Self-Taught MBA: Cultivating Cassandra
A personal adviser with a realistic viewpoint can help you spot the potholes up ahead.
Lately the business books being published focus on contrarian concepts, such as Barking Up the Wrong Tree: The Surprising Science Behind Why Everything You Know About Success Is (Mostly) Wrong; Everybody Lies: Big Data, New Data, and What the Internet Can Tell Us About Who We Really Are; and the one that caught my attention, Warnings: Finding Cassandras to Stop Catastrophes, which came out on May 23, 2017, by Richard A. Clarke and R.P. Eddy. The book caught my attention because I have a Cassandra all my own, and he’s one of my most useful colleagues.
Because he is a very private person, I will just call him “Roy.”
Like Cassandra, the Greek prophet of doom, Roy has the difficult gift of finding fault in whatever he sees, and hence the seeds of future calamities. Like Cassandra — and all folks like Roy — he is also, often ignored, especially when all enthusiasm and illusion break loose, and he’s the only one with doubts about the project, or the product, or the prospects for success. I find his negative bent as one of the most useful perspectives among business advisors.
I like things to be right, and spotting the mistakes makes correcting them easy. But it’s easy to overlook mistakes, especially when fueled with enthusiasm and confidence. In Finding Cassandras, the authors focus on big issues, like emerging economic and political disasters. Cassandras also work on the mundane, such as personnel hiring, selecting clients, undertaking business ventures, and analyzing new products.
If you have a person like Roy in your life, I advise you to bring him or her close to you. Invite their opinion, even if you must do it in private. When I have a project in development, or a new business relationship, I will blind-copy Roy on my emails and planning. He will often pick up on the subtext of the interaction, highlighting double meanings and implied intentions I would not notice.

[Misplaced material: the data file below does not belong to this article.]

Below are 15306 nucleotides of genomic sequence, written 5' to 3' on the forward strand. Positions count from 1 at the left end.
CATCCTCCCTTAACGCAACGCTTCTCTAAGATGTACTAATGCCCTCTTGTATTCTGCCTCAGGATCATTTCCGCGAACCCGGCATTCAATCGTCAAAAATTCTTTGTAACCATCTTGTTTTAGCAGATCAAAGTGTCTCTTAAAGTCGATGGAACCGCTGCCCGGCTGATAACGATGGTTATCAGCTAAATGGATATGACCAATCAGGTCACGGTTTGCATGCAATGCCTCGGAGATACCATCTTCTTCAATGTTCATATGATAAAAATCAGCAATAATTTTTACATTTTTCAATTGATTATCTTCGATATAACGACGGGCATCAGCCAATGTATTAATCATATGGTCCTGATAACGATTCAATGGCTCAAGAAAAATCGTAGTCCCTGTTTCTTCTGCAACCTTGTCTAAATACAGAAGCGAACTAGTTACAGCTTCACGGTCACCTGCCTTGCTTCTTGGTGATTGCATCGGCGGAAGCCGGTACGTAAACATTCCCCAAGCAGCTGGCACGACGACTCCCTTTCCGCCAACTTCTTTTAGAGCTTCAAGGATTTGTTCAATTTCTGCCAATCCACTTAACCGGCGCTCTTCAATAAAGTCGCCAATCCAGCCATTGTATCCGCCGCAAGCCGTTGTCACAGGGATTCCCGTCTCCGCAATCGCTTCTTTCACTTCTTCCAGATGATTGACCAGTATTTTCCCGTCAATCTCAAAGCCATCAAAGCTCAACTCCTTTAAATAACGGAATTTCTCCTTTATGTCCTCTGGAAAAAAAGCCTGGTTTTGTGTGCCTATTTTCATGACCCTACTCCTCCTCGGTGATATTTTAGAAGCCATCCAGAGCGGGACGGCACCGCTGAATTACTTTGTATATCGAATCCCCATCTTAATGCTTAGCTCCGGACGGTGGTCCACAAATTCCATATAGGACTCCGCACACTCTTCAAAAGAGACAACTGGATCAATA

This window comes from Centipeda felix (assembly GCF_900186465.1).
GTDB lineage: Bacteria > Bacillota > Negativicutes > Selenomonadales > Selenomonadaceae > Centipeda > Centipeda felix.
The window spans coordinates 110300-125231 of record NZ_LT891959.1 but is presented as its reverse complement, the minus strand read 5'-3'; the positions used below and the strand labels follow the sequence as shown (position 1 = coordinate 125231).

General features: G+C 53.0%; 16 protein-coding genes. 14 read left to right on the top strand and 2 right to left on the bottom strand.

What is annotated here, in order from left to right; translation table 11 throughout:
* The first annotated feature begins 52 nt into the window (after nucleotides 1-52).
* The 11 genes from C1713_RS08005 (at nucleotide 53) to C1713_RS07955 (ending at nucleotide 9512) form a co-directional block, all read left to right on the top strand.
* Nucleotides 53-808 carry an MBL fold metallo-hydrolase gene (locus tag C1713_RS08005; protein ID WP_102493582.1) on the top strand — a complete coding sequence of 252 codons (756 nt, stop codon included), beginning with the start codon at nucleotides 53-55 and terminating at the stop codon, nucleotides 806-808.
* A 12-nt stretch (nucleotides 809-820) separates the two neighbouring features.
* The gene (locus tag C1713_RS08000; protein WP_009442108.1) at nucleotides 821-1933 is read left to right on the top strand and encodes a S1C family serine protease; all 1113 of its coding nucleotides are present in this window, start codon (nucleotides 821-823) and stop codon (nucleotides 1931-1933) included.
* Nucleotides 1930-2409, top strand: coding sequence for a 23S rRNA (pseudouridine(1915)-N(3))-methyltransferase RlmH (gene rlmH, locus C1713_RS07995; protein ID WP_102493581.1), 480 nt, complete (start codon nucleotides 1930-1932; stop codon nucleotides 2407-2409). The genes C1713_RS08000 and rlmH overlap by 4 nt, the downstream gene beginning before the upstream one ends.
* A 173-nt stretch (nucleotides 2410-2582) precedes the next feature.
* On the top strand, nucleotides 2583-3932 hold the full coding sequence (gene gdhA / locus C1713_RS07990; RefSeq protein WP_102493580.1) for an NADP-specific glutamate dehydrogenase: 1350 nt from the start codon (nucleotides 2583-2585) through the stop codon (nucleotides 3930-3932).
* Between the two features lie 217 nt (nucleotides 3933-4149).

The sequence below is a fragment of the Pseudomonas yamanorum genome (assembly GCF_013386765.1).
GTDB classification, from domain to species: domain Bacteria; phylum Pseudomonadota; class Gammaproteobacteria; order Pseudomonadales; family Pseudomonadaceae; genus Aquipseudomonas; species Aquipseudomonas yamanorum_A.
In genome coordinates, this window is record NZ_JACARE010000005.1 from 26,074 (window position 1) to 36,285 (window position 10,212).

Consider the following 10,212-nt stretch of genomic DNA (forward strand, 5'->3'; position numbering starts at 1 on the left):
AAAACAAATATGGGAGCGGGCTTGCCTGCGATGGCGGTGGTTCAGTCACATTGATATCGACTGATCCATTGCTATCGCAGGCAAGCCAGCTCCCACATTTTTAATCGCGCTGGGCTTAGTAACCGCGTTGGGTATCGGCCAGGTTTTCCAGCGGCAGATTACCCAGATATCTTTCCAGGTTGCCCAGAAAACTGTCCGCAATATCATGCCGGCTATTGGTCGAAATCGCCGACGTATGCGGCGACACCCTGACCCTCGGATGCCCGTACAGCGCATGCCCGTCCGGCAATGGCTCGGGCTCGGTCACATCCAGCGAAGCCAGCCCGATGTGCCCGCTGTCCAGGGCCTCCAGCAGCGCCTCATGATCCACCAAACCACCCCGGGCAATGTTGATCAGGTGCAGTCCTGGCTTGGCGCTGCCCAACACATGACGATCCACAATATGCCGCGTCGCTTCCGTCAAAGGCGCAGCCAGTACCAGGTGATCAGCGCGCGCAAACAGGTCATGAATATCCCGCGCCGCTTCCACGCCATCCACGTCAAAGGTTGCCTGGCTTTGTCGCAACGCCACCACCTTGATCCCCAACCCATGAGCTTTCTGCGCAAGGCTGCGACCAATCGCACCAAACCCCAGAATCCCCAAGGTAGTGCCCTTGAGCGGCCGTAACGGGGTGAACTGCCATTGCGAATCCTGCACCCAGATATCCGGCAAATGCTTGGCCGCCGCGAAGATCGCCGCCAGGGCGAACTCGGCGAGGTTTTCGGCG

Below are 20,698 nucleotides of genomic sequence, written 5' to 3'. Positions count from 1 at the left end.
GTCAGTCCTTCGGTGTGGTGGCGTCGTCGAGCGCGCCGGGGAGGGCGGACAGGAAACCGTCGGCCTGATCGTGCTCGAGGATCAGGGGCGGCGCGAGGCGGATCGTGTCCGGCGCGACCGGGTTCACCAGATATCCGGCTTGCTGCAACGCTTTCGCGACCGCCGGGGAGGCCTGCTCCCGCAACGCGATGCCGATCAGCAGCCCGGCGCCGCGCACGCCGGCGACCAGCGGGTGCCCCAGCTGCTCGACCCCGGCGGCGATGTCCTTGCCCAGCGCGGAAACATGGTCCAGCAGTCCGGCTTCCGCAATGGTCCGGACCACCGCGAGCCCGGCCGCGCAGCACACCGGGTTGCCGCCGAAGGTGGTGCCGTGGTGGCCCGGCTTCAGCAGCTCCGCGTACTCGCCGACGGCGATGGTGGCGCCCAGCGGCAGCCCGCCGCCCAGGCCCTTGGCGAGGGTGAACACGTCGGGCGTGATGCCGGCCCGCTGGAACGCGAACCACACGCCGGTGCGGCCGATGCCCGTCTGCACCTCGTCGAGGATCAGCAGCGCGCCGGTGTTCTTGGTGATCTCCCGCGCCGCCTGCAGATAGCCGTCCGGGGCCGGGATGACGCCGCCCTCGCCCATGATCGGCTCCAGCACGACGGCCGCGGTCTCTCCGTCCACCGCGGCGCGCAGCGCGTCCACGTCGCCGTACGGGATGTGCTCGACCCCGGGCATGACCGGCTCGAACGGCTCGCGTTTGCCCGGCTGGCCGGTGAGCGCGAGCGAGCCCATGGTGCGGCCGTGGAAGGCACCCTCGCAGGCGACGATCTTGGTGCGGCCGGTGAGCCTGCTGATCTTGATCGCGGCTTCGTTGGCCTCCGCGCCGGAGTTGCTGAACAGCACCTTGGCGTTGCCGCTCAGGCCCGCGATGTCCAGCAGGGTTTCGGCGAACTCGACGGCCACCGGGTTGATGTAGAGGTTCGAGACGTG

When I get ready to publish something, like a project manual or a brochure, Roy can see the errors in it, in Spanish and English, where the editors did not. He can spot mathematical mistakes, inconsistencies in logic, and the evolution of a defect from minor imperfection to major problem. In fact, over the four years that I have worked with Roy, I can say that I only regret not having heeded his advice more.
Care for your Cassandra
On the flip side, Roy can also see the blemishes in a beautiful woman, taste the imbalance of ingredients in a gourmet meal, and the decline in a lovely landscape. He finds it hard to find happiness. The Cassandra talent is a heavy gift, with a steep personal price to pay. I have developed a deep compassion for Roy, because as valuable as his fault-finding is to my decision making in business, it’s also what keeps him from joy, if ignorance is truly bliss.
Precisely because Roy sees the negative outcome, he sometimes circumvents good luck — which can be unpredictable.
Good luck, is the flip side of a black swan event, which is defined as a major event that nobody foresaw (except the Cassandras), and usually of negative consequence. The Great Recession was, for most of us, a black swan event. Roy foresaw it, and didn’t buy a house in Denver during 2004, believing the market would crash. Today that same house — despite the crash he predicted—has tripled in value, and he regrets his decision not to buy it.
So, the thing to keep in mind is change. Your personal Cassandra can help you find faults you would overlook, and correct them, or at least remain wary of the possible negative outcome. Thanks to Roy pointing out one business venture would likely end up in lawsuit, we kept perfect records, and made the effort to comply with all our contractual obligations. Now we are on the cusp of winning that lawsuit, and perhaps make more money than we would have with a successful project.
When you combine talents, such as the infectious enthusiasm of a young and talented salesperson, with the seasoned and reasoned oversight of an experienced businessperson, and the annoyingly accurate insights of a gifted Cassandra, you have the basis for a successful organization that can navigate toward your clear blue ocean, and sail through the inevitable storms.